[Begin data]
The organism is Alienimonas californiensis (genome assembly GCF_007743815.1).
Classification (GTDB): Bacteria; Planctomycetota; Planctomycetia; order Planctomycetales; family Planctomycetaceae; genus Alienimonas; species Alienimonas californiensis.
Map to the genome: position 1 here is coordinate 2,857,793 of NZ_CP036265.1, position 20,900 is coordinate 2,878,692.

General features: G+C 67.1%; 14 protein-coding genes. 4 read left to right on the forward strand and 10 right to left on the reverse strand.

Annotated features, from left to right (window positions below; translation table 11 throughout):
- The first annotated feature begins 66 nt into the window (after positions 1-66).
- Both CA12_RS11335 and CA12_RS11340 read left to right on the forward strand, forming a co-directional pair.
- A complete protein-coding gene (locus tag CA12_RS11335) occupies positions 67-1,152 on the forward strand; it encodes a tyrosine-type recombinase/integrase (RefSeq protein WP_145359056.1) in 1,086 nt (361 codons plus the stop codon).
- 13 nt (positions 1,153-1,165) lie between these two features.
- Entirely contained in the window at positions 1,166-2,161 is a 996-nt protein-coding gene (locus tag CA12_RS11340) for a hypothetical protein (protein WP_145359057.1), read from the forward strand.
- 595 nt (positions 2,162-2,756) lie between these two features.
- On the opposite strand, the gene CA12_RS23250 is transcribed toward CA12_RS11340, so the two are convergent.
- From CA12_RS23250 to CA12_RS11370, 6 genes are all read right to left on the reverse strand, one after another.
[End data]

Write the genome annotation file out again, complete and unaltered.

The organism is Alienimonas californiensis (genome assembly GCF_007743815.1).
Classification (GTDB): Bacteria; Planctomycetota; Planctomycetia; order Planctomycetales; family Planctomycetaceae; genus Alienimonas; species Alienimonas californiensis.
Map to the genome: position 1 here is coordinate 2,857,793 of NZ_CP036265.1, position 20,900 is coordinate 2,878,692.

General features: G+C 67.1%; 14 protein-coding genes. 4 read left to right on the forward strand and 10 right to left on the reverse strand.

Annotated features, from left to right (window positions below; translation table 11 throughout):
- The first annotated feature begins 66 nt into the window (after positions 1-66).
- Both CA12_RS11335 and CA12_RS11340 read left to right on the forward strand, forming a co-directional pair.
- A complete protein-coding gene (locus tag CA12_RS11335) occupies positions 67-1,152 on the forward strand; it encodes a tyrosine-type recombinase/integrase (RefSeq protein WP_145359056.1) in 1,086 nt (361 codons plus the stop codon).
- 13 nt (positions 1,153-1,165) lie between these two features.
- Entirely contained in the window at positions 1,166-2,161 is a 996-nt protein-coding gene (locus tag CA12_RS11340) for a hypothetical protein (protein WP_145359057.1), read from the forward strand.
- 595 nt (positions 2,162-2,756) lie between these two features.
- On the opposite strand, the gene CA12_RS23250 is transcribed toward CA12_RS11340, so the two are convergent.
- From CA12_RS23250 to CA12_RS11370, 6 genes are all read right to left on the reverse strand, one after another.